Royal Jelly - A Deadly New Species

Finally, Thailand's deadly species of Chironex-type box jellyfish has a name. Chironex indrasaksajiae Sucharitakul sp.. A scientific paper published in 2017 describes this highly venomous species based on samples taken from the Gulf of Thailand. It's unclear as to whether the equally dangerous species inhabiting the Andaman Sea is the same type of box jellyfish.  

With all due respect, why this most venomous of species responsible for untold deaths was named by the Thais after a Queen Consort from the 1920s is a mystery. As far as can be gathered, Princess Indrasakdi Sachi or formally HM Queen Indrasakdi Sachi née Miss Praphai Sucharitakulhad no association whatsoever with box jellyfish let alone anything related to marine animals.

To quote Wikipedia: "She became queen because of her pregnancy, making the King Vajiravudh extremely happy with a much anticipated heir. It was never to be, as the queen miscarried 2 or 3 times during her queenship. She was later demoted to a rank of Princess Consort." Other than this there doesn't seem to be much available English language information about her. 

Chironex indrasaksajiae Sucharitakul sp.

In this day and age, these scientific descriptors are commonly named after key contributors to the discovery or identification of the species, its location, the animal's appearance or behaviour, and at times after victims of deadly species. 

Malo kingi, a species of Irukandji found in Australia, was for example named after Robert King who tragically died after being stung by this 10mm box jellyfish and Chironex fleckeri was named in honour of its discoverer Australian toxicologist Dr Hugo Flecker.

Even as recently as this week, a new species of orangutan from Sumatra, Indonesia was officially named Pongo tapanuliensis in a just-published study after the area of Tapanuli in which it lives.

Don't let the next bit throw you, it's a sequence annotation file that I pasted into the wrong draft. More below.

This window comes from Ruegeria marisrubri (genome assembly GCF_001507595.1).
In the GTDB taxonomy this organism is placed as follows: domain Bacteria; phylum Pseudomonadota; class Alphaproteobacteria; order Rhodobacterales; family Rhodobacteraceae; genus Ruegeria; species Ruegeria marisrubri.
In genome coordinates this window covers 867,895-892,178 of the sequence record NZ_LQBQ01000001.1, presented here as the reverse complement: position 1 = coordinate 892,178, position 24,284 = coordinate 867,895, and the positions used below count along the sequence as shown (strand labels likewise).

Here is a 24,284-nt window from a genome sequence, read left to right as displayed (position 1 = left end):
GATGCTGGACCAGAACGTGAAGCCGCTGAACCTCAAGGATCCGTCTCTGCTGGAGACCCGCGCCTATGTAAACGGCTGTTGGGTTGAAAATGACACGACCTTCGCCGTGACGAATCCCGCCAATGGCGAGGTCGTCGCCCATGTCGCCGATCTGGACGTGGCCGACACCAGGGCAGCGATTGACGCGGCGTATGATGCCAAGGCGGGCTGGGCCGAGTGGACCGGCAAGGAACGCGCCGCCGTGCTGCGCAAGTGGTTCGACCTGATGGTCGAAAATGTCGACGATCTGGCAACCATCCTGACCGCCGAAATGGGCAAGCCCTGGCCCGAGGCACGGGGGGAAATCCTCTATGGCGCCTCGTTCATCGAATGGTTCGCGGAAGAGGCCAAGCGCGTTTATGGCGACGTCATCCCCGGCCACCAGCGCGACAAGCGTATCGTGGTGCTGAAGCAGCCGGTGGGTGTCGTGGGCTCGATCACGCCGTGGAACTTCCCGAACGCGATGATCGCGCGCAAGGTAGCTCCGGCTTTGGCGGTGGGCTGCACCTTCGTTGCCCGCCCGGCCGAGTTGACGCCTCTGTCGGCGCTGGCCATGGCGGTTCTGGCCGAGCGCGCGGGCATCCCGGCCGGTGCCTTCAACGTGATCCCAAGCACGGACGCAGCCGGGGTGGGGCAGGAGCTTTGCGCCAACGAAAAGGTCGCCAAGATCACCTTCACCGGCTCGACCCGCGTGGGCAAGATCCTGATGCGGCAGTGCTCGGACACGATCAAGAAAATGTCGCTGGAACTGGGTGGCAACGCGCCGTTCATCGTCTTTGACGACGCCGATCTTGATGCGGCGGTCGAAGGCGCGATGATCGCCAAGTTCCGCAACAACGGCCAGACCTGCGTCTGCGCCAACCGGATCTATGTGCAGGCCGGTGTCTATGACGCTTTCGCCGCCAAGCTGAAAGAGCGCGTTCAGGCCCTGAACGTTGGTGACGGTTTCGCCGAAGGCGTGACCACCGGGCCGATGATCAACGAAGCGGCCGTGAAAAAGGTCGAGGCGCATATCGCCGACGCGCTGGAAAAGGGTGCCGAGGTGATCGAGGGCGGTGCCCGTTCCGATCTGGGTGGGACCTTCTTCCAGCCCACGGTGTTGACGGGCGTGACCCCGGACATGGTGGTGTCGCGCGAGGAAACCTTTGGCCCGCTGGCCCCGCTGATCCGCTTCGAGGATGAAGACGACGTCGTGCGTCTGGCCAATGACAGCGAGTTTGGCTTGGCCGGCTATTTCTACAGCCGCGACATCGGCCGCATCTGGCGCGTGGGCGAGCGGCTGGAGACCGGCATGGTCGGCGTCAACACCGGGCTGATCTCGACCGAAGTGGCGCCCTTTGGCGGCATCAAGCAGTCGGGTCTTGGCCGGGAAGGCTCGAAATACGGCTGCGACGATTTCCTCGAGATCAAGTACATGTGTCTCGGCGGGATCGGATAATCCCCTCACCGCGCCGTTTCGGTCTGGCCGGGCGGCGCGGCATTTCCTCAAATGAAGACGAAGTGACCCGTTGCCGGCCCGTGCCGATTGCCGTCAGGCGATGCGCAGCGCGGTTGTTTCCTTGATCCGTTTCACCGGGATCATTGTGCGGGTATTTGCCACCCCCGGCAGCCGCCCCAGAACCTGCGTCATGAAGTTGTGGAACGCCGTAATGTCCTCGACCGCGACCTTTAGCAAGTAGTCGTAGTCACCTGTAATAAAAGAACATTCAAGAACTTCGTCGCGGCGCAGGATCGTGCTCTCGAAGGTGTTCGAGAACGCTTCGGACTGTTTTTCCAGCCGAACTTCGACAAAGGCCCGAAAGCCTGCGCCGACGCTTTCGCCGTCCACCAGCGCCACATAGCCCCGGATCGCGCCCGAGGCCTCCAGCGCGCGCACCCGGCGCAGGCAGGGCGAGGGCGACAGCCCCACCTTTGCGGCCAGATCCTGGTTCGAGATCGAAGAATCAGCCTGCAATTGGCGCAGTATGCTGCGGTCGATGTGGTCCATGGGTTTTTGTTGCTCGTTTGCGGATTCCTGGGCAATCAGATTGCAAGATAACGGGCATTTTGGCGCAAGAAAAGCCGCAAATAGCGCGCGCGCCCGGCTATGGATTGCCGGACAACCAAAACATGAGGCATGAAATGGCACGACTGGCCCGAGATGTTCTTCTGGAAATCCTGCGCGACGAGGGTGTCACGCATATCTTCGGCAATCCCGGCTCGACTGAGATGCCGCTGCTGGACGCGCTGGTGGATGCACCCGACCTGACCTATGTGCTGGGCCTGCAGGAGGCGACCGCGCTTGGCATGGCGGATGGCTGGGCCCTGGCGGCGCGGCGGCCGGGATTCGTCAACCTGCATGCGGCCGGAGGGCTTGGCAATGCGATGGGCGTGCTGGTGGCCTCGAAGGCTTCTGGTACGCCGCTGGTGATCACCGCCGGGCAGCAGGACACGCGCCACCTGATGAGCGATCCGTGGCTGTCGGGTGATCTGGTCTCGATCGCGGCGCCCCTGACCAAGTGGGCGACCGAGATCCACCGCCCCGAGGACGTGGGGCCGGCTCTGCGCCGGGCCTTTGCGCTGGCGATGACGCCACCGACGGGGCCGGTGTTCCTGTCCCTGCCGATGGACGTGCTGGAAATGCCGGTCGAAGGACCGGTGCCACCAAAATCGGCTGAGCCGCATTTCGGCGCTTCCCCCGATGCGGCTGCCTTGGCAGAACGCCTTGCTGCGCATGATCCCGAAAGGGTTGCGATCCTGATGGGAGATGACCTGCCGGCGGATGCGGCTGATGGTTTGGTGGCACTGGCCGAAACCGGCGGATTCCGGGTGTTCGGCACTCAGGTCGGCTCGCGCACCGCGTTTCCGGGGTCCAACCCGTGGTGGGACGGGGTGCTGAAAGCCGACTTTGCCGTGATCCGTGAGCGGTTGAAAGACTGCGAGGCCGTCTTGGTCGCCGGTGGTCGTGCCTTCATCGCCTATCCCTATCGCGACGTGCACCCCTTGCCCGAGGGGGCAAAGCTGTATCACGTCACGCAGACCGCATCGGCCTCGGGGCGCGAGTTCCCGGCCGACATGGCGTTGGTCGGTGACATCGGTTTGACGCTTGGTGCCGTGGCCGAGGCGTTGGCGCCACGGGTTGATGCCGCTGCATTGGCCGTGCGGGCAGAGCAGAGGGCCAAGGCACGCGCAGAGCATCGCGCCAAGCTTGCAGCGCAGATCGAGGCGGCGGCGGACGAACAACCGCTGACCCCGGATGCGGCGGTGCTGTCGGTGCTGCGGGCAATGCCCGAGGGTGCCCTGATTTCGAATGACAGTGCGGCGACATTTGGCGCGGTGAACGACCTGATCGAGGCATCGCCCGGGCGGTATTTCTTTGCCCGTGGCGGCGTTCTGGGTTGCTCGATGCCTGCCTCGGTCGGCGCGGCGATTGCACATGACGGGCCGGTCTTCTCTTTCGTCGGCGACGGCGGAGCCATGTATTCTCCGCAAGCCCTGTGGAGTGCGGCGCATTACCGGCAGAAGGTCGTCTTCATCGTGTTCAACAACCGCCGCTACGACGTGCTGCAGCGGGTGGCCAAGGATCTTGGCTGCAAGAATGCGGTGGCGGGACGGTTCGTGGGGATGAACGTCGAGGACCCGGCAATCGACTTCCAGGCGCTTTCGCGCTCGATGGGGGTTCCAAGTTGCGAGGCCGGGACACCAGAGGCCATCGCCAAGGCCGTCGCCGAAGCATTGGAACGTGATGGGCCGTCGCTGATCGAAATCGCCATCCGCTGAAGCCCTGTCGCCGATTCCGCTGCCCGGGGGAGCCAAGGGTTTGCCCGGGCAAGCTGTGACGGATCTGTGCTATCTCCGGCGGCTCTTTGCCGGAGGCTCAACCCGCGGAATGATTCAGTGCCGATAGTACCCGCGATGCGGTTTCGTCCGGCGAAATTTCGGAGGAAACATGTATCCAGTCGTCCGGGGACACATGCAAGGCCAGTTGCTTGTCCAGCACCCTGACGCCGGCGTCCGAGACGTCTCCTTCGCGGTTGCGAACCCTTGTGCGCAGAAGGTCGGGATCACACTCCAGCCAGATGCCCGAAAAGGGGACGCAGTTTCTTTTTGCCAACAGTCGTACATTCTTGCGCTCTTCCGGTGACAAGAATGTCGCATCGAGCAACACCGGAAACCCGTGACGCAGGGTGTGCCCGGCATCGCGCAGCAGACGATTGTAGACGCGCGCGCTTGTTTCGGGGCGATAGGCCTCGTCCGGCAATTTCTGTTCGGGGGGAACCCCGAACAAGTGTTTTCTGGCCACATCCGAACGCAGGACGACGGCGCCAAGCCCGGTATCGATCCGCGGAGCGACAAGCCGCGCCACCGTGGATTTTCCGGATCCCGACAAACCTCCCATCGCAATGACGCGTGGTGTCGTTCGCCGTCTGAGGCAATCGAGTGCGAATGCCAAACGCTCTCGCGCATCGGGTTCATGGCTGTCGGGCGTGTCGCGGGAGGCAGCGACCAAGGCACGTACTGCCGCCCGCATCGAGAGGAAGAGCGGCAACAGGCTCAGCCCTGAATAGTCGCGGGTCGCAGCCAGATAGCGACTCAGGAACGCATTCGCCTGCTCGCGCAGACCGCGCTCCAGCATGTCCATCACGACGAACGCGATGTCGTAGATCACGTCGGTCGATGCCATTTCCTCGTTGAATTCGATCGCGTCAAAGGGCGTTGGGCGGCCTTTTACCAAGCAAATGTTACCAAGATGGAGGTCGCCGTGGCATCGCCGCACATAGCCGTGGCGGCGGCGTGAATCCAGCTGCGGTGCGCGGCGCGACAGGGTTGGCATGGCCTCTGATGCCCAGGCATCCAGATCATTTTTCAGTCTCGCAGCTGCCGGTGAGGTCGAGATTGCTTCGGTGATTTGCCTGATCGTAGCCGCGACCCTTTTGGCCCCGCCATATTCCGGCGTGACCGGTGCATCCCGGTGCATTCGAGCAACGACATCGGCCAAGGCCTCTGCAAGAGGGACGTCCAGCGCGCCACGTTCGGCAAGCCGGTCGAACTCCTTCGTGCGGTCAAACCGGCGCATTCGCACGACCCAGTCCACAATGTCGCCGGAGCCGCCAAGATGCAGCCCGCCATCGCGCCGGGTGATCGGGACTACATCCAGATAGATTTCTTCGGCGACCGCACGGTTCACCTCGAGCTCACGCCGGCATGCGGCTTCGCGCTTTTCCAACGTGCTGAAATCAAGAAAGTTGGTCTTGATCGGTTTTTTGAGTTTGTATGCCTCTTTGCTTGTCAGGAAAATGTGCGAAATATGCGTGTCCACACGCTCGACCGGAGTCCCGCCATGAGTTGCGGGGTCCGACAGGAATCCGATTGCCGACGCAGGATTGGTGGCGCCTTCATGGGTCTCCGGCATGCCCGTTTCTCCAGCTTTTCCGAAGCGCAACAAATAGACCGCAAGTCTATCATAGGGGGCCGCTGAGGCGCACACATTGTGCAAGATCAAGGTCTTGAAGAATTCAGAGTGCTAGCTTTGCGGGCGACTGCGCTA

Yes it's all a moot point. But it seems as though the leading author of the paper, PhD student Phuping Sucharitakul from Chiang Mai University and Auckland University, shares the same paternal name of the Queen/Princess. Coincidence? Maybe, maybe not. Here is the opening line in the paper's Acknowledgement: "The first author is grateful for Queen Consort Indrasaksaji's infinite and gracious kindness to the Sucharitakul family."

Max Moudir 5 years-old: Sadly killed by a Thai box jellyfish

Perhaps out of respect for the victims and their loved ones or the Thais that made this happen, naming the Thai Chironex after victims including Sean Tyrrell, 11 year-old Moa Bergman, 5 year-old Max Moudir, Thies Saskia, Chayanun Surin and many others, or even Thailand's scientists and doctors responsible for bringing this species of box jellyfish out of obscurity and into the world's spotlight would have been more appropriate and dignified.

Nevertheless, the species has now been identified and while similar to the other two Chironex species found in Australia and Japan/Philippines, the Gulf of Thailand species has a few slight differences. 

While nothing is yet known about the toxicity of the venom as no studies have been undertaken, Chironex indrasaksajiae Sucharitakul was noted in the study as being smaller than Chironex fleckeri at a known height of 170mm while having less tentacles (12 per pedalium compared to 15) and having a different 'bulbous shaped' pedalial canal knee bend.

Chironex indrasaksajiae S
ucharitakul sp. is at best named with short-sightedness. There are many mysteries still waiting to be discovered in Thailand's seas, including other species of box jellyfish, and hopefully with all due respect once fully examined and identified these new species are given names with less mysterious origins.


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